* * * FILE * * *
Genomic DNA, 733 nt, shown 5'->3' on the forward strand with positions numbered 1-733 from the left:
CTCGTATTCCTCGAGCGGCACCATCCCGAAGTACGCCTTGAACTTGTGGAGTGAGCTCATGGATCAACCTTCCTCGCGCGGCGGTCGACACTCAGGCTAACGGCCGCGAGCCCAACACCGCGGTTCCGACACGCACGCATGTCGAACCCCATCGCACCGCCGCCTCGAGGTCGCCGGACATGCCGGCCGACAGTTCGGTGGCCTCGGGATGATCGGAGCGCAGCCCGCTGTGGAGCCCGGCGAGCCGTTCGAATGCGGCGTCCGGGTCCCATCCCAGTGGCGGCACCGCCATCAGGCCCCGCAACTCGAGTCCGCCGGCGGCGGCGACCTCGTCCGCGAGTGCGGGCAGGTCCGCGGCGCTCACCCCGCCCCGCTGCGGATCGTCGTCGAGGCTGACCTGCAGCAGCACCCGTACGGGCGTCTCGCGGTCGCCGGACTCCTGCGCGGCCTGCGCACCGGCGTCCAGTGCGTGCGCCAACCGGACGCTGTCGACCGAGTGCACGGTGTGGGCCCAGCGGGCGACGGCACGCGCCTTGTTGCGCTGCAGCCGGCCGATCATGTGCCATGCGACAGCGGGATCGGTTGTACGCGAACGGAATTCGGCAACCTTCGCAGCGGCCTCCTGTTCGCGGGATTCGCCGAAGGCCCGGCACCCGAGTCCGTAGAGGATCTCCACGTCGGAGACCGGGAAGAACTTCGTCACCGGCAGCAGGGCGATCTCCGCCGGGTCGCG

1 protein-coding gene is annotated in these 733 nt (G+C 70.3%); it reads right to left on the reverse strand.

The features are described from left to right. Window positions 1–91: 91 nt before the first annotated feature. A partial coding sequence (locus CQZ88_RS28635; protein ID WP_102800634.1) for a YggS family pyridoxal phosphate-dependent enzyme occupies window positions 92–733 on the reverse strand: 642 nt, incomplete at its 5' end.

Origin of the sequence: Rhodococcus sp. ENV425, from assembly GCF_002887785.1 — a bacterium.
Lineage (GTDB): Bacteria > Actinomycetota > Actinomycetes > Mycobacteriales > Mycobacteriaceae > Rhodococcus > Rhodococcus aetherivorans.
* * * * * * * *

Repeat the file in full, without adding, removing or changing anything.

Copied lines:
Genomic DNA, 733 nt, shown 5'->3' on the forward strand with positions numbered 1-733 from the left:
CTCGTATTCCTCGAGCGGCACCATCCCGAAGTACGCCTTGAACTTGTGGAGTGAGCTCATGGATCAACCTTCCTCGCGCGGCGGTCGACACTCAGGCTAACGGCCGCGAGCCCAACACCGCGGTTCCGACACGCACGCATGTCGAACCCCATCGCACCGCCGCCTCGAGGTCGCCGGACATGCCGGCCGACAGTTCGGTGGCCTCGGGATGATCGGAGCGCAGCCCGCTGTGGAGCCCGGCGAGCCGTTCGAATGCGGCGTCCGGGTCCCATCCCAGTGGCGGCACCGCCATCAGGCCCCGCAACTCGAGTCCGCCGGCGGCGGCGACCTCGTCCGCGAGTGCGGGCAGGTCCGCGGCGCTCACCCCGCCCCGCTGCGGATCGTCGTCGAGGCTGACCTGCAGCAGCACCCGTACGGGCGTCTCGCGGTCGCCGGACTCCTGCGCGGCCTGCGCACCGGCGTCCAGTGCGTGCGCCAACCGGACGCTGTCGACCGAGTGCACGGTGTGGGCCCAGCGGGCGACGGCACGCGCCTTGTTGCGCTGCAGCCGGCCGATCATGTGCCATGCGACAGCGGGATCGGTTGTACGCGAACGGAATTCGGCAACCTTCGCAGCGGCCTCCTGTTCGCGGGATTCGCCGAAGGCCCGGCACCCGAGTCCGTAGAGGATCTCCACGTCGGAGACCGGGAAGAACTTCGTCACCGGCAGCAGGGCGATCTCCGCCGGGTCGCG

1 protein-coding gene is annotated in these 733 nt (G+C 70.3%); it reads right to left on the reverse strand.

The features are described from left to right. Window positions 1–91: 91 nt before the first annotated feature. A partial coding sequence (locus CQZ88_RS28635; protein ID WP_102800634.1) for a YggS family pyridoxal phosphate-dependent enzyme occupies window positions 92–733 on the reverse strand: 642 nt, incomplete at its 5' end.

Origin of the sequence: Rhodococcus sp. ENV425, from assembly GCF_002887785.1 — a bacterium.
Lineage (GTDB): Bacteria > Actinomycetota > Actinomycetes > Mycobacteriales > Mycobacteriaceae > Rhodococcus > Rhodococcus aetherivorans.